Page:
Travelling is of vital importance to Rops. He incessantly searches for places that provide inspiration, or is travelling to foreign lands and other continents, wishing to discover a different reality. “In order to show the desires of our times we need to invent new verbs; for talking, for touching the souls of today’s people and revealing them to their own selves, we need words, that we have not yet used, and not words whose succulence and virtue have remained on the lips of our ancestors! And this is why I must leave in certain moments and in certain periods, like the Larks, who ram their heads into the bars of the cage when the time of their migration comes; and so I, too, wish to leave this horrid and all too inescapable Paris. I must go far, very far away, with a randomly chosen steamer …”
“I think, and insist, that the printing of either graphic prints or illustrated books is the best way to get young artists established, and the best way to get hold of some money,” writes Rops. Very quickly he becomes the best paid illustrator in Paris. He is not satisfied by merely illustrating a text, his covers therefore become art creations as well as attempts at personal interpretations of the text. It sometimes seems as if the artist is not overly concerned by the subject matter of the text and gives free reign to the creative spirit, which draws out a different view from the book. Then again it seems as if he is attempting to bring together as many symbols as possible, in order to use them in a synthesis of the text and so enable the reader to understand the book already at first glace. He illustrates equally well for the naturalists, symbolists and decadent artists.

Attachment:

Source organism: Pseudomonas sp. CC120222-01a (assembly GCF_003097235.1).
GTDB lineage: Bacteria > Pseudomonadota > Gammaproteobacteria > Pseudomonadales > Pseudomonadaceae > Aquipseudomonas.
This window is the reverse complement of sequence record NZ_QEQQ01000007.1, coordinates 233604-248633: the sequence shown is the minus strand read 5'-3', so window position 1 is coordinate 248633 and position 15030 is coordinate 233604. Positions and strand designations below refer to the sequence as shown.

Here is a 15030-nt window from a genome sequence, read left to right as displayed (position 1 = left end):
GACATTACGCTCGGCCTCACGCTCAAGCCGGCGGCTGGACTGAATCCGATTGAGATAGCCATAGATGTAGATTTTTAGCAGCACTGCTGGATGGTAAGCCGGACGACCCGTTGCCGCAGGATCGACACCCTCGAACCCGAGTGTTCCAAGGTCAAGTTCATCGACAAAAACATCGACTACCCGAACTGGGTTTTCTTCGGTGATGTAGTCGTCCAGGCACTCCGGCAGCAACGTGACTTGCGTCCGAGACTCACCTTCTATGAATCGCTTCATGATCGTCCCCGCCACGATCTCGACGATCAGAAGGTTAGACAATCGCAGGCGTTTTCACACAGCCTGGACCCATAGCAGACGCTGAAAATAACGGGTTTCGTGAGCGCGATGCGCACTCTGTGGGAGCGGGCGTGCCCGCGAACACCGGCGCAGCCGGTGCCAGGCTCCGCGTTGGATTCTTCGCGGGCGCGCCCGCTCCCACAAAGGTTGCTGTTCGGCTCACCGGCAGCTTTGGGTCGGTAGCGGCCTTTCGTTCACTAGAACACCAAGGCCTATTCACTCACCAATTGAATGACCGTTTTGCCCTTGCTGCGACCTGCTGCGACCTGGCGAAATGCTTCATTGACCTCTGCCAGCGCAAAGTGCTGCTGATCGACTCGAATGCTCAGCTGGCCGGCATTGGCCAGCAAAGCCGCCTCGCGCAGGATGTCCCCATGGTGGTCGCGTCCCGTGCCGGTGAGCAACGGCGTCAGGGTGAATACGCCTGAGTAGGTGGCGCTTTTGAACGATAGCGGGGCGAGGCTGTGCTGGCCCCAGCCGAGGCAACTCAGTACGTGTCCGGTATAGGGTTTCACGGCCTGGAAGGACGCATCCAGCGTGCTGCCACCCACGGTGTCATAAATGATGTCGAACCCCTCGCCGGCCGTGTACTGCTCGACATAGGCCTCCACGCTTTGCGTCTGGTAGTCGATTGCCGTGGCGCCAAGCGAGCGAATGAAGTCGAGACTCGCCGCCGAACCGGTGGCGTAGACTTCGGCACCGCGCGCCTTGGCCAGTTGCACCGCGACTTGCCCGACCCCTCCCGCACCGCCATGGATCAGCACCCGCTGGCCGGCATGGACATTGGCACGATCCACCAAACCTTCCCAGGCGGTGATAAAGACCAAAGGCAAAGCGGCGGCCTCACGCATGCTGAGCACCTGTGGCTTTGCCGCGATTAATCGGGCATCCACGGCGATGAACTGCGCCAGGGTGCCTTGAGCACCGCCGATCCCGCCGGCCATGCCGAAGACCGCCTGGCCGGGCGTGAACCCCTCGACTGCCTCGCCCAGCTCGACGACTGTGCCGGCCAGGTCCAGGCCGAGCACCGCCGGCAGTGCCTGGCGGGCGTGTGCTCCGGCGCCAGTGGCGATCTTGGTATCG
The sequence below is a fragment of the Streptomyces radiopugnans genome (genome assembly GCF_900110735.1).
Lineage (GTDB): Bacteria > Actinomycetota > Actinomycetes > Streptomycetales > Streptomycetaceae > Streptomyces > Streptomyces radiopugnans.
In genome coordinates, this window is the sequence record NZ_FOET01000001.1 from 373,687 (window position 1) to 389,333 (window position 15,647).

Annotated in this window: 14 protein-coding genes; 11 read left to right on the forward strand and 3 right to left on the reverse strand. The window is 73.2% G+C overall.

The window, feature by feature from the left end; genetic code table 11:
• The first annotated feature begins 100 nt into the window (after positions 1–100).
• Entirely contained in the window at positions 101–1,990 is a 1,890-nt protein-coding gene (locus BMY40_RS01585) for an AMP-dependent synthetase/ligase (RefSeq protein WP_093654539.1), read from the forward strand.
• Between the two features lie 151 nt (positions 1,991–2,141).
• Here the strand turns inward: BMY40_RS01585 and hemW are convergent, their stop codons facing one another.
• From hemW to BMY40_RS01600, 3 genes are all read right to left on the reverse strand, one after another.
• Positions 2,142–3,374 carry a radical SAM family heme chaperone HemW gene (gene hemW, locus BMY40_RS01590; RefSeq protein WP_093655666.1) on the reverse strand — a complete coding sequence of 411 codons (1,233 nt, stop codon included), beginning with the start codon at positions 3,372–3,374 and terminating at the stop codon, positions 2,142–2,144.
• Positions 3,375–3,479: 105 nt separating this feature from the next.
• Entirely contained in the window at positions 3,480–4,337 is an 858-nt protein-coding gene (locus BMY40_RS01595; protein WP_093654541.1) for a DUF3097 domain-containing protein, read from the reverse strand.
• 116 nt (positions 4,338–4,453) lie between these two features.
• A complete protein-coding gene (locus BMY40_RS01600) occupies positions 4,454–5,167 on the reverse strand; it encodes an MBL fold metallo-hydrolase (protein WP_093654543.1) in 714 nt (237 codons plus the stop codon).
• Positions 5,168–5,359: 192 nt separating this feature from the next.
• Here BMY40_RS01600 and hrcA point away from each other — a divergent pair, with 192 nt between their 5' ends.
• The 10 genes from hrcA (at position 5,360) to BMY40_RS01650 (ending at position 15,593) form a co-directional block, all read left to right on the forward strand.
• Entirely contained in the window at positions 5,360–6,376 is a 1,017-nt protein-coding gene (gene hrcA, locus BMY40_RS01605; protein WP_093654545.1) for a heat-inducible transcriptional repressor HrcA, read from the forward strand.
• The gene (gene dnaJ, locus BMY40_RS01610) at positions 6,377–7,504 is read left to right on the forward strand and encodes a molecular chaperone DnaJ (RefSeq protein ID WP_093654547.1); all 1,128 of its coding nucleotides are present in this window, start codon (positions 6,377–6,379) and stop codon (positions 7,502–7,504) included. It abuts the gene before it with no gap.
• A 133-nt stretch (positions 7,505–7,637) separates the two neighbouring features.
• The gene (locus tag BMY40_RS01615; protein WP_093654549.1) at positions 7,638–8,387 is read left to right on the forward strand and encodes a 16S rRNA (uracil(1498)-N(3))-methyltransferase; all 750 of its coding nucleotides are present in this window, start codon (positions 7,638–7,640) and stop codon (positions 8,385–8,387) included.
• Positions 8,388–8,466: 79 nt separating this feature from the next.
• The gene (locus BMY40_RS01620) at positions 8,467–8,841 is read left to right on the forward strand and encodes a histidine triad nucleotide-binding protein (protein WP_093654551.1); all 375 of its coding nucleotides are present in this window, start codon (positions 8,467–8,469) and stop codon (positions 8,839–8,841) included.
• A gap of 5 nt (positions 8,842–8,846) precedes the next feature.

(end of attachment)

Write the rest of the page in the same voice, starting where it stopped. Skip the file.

From Allegory to Satanism
At around 1878, a turnaround takes place in Rops’ career. He ceases to look at the life of the lower classes, and turns to the symbol of evil represented by woman. His work in this aspect attains a more powerful symbolic dimension.
Woman, nudity and sexuality take on a significant position in Rops’ work. Rops does not hide his love for the female sex and attempts to use his art to stir the convictions of his contemporaries, which he deems to be too bourgeois and puritanical.
The second form of eroticism is the eroticism that deals with the relationship between woman and the Devil. The whole of the 19th century is marked by the phenomenon of “Satanism”. It touches art, literature, music. It seems that the fear and fascination over Satan also make an impact on all social classes. Félicien Rops bathes in this curious atmosphere, which is made up of the fear and fascination over the Great Evil.
The joint project Wallonie-Bruxelles International, Province de Namur, Musée Félicien Rops and National Gallery of Slovenia has been organised as part of the Agreement on Cooperation between Wallonie-Bruxelles International and the Republic of Slovenia.
Author of the exhibition
Véronique Carpiaux, Musée Félicien Rops, Province de Namur
Curators of the exhibition
Véronique Carpiaux, Valérie Minten, Musée Félicien Rops, Province de Namur;
Mateja Breščak, Andrej Smrekar, National Gallery of Slovenia
Exhibition set-up and graphic design
The artworks were loaned by
Musée Félicien Rops, Namur; Galerie Derom; Private Collection, Luxemburg ; APBdM Collection ; DBdM Collection; PBdM Collection
The exhibition was supported by
National Gallery of Slovenia; Ministry of Culture of the Republic of Slovenia; Wallonie-Bruxelles International; Musée Félicien Rops ; Province de Namur